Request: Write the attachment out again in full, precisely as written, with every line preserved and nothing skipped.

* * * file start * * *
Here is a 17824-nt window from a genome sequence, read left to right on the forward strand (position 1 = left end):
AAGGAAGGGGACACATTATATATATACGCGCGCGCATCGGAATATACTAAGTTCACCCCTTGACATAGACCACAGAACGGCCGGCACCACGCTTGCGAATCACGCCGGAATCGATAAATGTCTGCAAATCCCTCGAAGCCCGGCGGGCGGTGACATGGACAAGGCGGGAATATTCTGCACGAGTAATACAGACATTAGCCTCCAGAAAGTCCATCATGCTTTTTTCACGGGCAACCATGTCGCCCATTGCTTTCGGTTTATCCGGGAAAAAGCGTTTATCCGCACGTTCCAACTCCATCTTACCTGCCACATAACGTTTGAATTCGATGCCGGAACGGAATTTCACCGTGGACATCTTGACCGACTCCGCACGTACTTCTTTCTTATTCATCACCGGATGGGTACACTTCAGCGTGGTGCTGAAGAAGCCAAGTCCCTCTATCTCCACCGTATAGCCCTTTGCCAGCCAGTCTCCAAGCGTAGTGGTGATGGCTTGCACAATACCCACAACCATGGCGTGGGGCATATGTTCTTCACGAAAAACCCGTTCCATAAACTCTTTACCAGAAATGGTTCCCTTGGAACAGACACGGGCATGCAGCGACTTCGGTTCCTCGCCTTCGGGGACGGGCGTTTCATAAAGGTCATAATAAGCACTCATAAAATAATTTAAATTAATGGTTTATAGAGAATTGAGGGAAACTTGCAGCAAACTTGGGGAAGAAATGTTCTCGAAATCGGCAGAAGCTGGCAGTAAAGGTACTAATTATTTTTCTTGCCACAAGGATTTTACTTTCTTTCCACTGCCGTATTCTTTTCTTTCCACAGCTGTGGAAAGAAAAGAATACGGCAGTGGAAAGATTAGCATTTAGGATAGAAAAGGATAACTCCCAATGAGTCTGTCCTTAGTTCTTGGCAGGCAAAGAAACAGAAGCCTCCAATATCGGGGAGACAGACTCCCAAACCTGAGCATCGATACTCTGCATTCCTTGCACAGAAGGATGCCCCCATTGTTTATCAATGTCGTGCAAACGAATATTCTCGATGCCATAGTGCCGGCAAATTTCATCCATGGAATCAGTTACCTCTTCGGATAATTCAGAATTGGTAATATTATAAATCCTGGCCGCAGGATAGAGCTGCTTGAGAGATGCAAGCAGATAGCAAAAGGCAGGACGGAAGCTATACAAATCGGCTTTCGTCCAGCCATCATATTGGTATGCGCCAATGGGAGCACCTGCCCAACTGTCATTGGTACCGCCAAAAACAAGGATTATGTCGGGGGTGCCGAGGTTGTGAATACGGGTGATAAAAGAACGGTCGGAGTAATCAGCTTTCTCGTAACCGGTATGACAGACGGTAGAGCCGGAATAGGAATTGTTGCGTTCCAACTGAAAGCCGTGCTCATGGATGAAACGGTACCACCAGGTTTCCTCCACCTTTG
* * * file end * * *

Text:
Here is a 17824-nt window from a genome sequence, read left to right on the forward strand (position 1 = left end):
AAGGAAGGGGACACATTATATATATACGCGCGCGCATCGGAATATACTAAGTTCACCCCTTGACATAGACCACAGAACGGCCGGCACCACGCTTGCGAATCACGCCGGAATCGATAAATGTCTGCAAATCCCTCGAAGCCCGGCGGGCGGTGACATGGACAAGGCGGGAATATTCTGCACGAGTAATACAGACATTAGCCTCCAGAAAGTCCATCATGCTTTTTTCACGGGCAACCATGTCGCCCATTGCTTTCGGTTTATCCGGGAAAAAGCGTTTATCCGCACGTTCCAACTCCATCTTACCTGCCACATAACGTTTGAATTCGATGCCGGAACGGAATTTCACCGTGGACATCTTGACCGACTCCGCACGTACTTCTTTCTTATTCATCACCGGATGGGTACACTTCAGCGTGGTGCTGAAGAAGCCAAGTCCCTCTATCTCCACCGTATAGCCCTTTGCCAGCCAGTCTCCAAGCGTAGTGGTGATGGCTTGCACAATACCCACAACCATGGCGTGGGGCATATGTTCTTCACGAAAAACCCGTTCCATAAACTCTTTACCAGAAATGGTTCCCTTGGAACAGACACGGGCATGCAGCGACTTCGGTTCCTCGCCTTCGGGGACGGGCGTTTCATAAAGGTCATAATAAGCACTCATAAAATAATTTAAATTAATGGTTTATAGAGAATTGAGGGAAACTTGCAGCAAACTTGGGGAAGAAATGTTCTCGAAATCGGCAGAAGCTGGCAGTAAAGGTACTAATTATTTTTCTTGCCACAAGGATTTTACTTTCTTTCCACTGCCGTATTCTTTTCTTTCCACAGCTGTGGAAAGAAAAGAATACGGCAGTGGAAAGATTAGCATTTAGGATAGAAAAGGATAACTCCCAATGAGTCTGTCCTTAGTTCTTGGCAGGCAAAGAAACAGAAGCCTCCAATATCGGGGAGACAGACTCCCAAACCTGAGCATCGATACTCTGCATTCCTTGCACAGAAGGATGCCCCCATTGTTTATCAATGTCGTGCAAACGAATATTCTCGATGCCATAGTGCCGGCAAATTTCATCCATGGAATCAGTTACCTCTTCGGATAATTCAGAATTGGTAATATTATAAATCCTGGCCGCAGGATAGAGCTGCTTGAGAGATGCAAGCAGATAGCAAAAGGCAGGACGGAAGCTATACAAATCGGCTTTCGTCCAGCCATCATATTGGTATGCGCCAATGGGAGCACCTGCCCAACTGTCATTGGTACCGCCAAAAACAAGGATTATGTCGGGGGTGCCGAGGTTGTGAATACGGGTGATAAAAGAACGGTCGGAGTAATCAGCTTTCTCGTAACCGGTATGACAGACGGTAGAGCCGGAATAGGAATTGTTGCGTTCCAACTGAAAGCCGTGCTCATGGATGAAACGGTACCACCAGGTTTCCTCCACCTTTG